The Medicalgorithmics PocketECG Holter monitor offers real-time, remote, wireless ECG recording and tracking. Real-time data review may be able to help diagnose an arrhythmia quickly, reducing the amount of time the patient needs to be monitored. Also, 24/7 data offers a more complete picture of the patient's health, rather than fragments of data from older Holter and event monitor systems.
There is a shift occurring in remote ECG monitoring technology used in Holters and cardiac event recorders that may help speed or enhance the diagnosis of arrhythmias. As we have already seen in business and consumer information technologies, there has been a revolution in recent years for how much and how fast digital data can be transmitted wirelessly. Data storage also has greatly expanded and the costs have significantly dropped. Lastly, complex software algorithms can now sort through large volumes of data to pull out specific, useful information to greatly reduce the amount of time it would take to review it manually. These components have come together in cardiac monitoring devices to enable real-time, 24/7 monitoring on all data. The future standard of care will likely be online, real-time monitoring combined with smart algorithms or artificial intelligence.
Previously, most devices only recorded segments of data during events, or when the patient initiated recording on a device. Holters only recorded data over a couple days at most. In both cases, these devices had to be brought back to the doctor by the patient and the data downloaded and analyzed by a doctor. If no cardiac events occurred during the recording period, or were not symptomatic so the patient did not initiate recording, no diagnosis could be made. Additionally, most of these systems only recorded a snapshot of cardiac activity and did not offer a complete picture of what was going on with the patient's heart. Even if an event is recorded, many conditions cannot be diagnosed based on one ECG from a short-term event. Accurate diagnosis may require longer-term monitoring over days or weeks.
Today's new generation of remote ECG monitoring technologies now enables 24/7 data recording. Some systems also enable real-time, wireless data analysis, which offers advantages over the old process of reviewing recorded data after a patient turns in a device.
More Data Points Lead to More Accurate Analytics
Recording all cardiac data 24/7 enables a complete picture of the patient's cardiac activity to establish a better diagnosis, rather than depending on a small sampling of short duration recording strips. Some intermittent smaller events that might not be recorded can be a sign of underlying disease and can be missed with only a small snapshot of recordings. Event monitors that only record a short period of data during an event will show there is an arrhythmia, but they cannot show the severity of the problem because of the lack of additional data. Vendors offering continuous recording monitors refer to the increased diagnostic yield of having the additional data.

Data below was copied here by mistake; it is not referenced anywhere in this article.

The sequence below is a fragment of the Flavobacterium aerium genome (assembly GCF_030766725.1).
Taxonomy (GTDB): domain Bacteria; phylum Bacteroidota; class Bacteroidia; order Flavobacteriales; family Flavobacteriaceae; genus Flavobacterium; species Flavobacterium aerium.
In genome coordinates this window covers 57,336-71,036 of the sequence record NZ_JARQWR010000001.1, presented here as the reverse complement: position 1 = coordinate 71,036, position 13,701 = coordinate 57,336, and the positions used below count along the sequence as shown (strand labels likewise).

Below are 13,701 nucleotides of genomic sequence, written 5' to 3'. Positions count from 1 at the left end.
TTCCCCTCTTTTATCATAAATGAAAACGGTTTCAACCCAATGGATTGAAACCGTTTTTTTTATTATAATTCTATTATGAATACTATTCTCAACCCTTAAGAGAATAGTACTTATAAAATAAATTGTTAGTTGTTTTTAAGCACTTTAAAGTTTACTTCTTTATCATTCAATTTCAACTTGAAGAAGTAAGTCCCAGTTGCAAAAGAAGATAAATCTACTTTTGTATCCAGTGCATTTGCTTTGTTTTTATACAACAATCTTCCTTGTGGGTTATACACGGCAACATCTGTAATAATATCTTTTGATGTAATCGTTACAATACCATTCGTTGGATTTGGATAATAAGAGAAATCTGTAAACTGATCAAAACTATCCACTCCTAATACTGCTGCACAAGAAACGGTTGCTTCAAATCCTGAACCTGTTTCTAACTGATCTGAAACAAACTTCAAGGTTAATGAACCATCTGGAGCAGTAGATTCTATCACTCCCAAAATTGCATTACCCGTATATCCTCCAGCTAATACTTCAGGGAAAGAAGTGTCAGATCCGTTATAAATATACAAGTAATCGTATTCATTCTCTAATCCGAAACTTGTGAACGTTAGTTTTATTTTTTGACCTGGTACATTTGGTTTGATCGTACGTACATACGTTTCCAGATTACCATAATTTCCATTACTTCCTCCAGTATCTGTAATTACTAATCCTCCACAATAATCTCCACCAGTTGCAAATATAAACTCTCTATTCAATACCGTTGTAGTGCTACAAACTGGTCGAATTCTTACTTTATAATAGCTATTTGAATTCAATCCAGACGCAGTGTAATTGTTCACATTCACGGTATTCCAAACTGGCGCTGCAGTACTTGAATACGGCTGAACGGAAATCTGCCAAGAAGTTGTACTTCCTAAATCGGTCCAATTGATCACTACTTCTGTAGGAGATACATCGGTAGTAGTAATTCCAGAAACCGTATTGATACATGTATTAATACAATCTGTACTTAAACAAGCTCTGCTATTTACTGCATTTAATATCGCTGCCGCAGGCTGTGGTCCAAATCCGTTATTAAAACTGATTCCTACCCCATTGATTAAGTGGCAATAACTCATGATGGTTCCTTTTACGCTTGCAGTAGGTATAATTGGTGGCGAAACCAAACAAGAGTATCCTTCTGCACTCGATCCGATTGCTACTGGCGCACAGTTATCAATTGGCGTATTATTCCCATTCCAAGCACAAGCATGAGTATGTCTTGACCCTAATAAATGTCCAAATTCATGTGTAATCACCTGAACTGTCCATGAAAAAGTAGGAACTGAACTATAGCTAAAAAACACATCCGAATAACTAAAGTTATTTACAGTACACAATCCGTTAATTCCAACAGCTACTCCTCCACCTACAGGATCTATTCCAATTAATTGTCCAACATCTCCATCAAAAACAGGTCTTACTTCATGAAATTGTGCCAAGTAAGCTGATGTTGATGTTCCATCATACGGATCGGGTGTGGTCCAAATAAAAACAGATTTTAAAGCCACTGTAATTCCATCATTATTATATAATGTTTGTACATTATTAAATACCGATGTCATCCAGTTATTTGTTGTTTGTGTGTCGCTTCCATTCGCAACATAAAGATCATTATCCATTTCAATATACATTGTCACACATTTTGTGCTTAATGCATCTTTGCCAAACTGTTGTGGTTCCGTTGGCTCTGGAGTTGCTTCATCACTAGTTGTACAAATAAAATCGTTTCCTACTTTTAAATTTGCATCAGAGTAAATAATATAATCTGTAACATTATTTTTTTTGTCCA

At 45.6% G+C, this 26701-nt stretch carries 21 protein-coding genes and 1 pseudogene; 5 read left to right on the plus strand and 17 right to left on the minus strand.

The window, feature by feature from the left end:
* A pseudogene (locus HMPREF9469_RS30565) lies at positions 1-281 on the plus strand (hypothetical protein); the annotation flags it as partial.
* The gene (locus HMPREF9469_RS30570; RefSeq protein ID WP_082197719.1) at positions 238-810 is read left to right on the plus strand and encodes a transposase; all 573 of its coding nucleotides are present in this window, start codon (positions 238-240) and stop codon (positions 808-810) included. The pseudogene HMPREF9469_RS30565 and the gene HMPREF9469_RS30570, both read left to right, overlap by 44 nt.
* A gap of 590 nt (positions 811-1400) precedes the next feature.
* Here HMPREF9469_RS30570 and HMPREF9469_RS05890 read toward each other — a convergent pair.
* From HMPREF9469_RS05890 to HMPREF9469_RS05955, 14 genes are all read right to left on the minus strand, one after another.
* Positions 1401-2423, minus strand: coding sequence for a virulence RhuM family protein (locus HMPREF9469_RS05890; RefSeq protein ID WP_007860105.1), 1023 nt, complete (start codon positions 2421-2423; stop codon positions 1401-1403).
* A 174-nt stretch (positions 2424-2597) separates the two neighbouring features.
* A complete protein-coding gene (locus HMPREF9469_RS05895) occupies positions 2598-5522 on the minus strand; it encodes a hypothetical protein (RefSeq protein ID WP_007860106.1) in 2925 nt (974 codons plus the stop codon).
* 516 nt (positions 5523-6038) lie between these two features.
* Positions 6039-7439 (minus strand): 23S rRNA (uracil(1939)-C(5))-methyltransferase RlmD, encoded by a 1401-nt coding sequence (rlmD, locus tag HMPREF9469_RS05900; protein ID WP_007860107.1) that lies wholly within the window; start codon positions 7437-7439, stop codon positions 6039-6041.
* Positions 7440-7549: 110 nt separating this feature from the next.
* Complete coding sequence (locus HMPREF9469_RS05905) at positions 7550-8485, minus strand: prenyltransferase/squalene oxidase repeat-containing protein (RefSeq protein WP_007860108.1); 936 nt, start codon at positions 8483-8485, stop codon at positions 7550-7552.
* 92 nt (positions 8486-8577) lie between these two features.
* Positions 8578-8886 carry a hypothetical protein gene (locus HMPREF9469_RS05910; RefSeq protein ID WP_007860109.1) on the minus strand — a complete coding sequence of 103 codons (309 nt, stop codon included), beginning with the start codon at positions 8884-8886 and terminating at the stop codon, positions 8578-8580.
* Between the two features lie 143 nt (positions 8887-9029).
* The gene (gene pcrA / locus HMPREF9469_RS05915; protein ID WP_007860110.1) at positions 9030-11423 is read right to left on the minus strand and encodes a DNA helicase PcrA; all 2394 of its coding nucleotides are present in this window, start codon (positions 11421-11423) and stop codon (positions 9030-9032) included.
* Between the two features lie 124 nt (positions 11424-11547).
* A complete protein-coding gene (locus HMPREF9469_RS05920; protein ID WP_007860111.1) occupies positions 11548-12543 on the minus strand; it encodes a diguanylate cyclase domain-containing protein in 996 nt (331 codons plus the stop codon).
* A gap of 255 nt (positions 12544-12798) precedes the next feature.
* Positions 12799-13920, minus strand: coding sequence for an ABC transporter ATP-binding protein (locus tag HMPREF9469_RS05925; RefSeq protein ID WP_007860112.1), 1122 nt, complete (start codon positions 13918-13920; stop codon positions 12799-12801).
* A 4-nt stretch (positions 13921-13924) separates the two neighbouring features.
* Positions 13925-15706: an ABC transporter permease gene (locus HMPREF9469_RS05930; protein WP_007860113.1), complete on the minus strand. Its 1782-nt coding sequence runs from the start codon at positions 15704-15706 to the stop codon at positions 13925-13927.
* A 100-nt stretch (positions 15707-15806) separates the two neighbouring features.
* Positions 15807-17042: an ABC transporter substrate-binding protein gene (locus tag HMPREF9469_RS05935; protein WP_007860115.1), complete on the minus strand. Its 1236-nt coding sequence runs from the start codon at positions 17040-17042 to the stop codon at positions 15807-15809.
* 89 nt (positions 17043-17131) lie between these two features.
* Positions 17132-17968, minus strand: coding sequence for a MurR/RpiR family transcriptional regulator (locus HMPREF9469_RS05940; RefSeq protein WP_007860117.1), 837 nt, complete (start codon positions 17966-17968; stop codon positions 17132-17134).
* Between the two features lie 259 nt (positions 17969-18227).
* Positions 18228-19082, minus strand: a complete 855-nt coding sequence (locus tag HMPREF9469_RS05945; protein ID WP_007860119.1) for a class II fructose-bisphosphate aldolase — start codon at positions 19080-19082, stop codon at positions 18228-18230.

For monitoring systems that use more advanced algorithms, this additional data from continuous recording enables better statistical analysis. This might include recording the complete number of heart beats, the patient's average heart rate and the number of minor and significant events over a given time period to calculate better, quantifiable assessments. The comparison in statistical accuracy can be made with clinical trials that only have 50 patients, as opposed to the same trial powered with 10,000 patients.
Some mobile cardiac telemetry systems use ECG trending data recorded in samples every 10 minutes for 30 seconds. This can help calculate things like atrial fibrillation (AF or afib) burden, but the depth of the data is intermittent, and events or cardiac data that might be useful in these evaluations might be missed in the long periods between sampling.
Constant Holter recording over one or two days offers detailed data, but the limitation is the duration of the data collection. A large number of clinically significant, symptomatic arrhythmias are recorded after the first 48 hours of monitoring, beyond the typical wear period for Holter monitors.[2,3] This has led to the creation of longer term monitoring solutions.
24/7 ECG Recording Systems
Here are some examples of newer generation, continuous recording devices that can be used for longer-term monitoring. Some offer real-time, wireless data uploads for contant remote monitoring. Others only allow data download after the device is returned to the physician's office.
• Implantable cardiac monitors (ICM) include the Medtronic Linq, Abbott Confirm Rx and the Biotronik BioMonitor 2. These offer a solution for long-term monitoring of patients (months or years). Placed just under the skin, they offer continuous monitoring for up to three years (the life of the battery). These devices offer an option for non-compliant patients that may not keep up with battery replacements or wearing a longer-term Holter. The Linq is the smallest ICM. The Confirm is the first ICM compatible with the patient's smartphone, which is used for data transmission.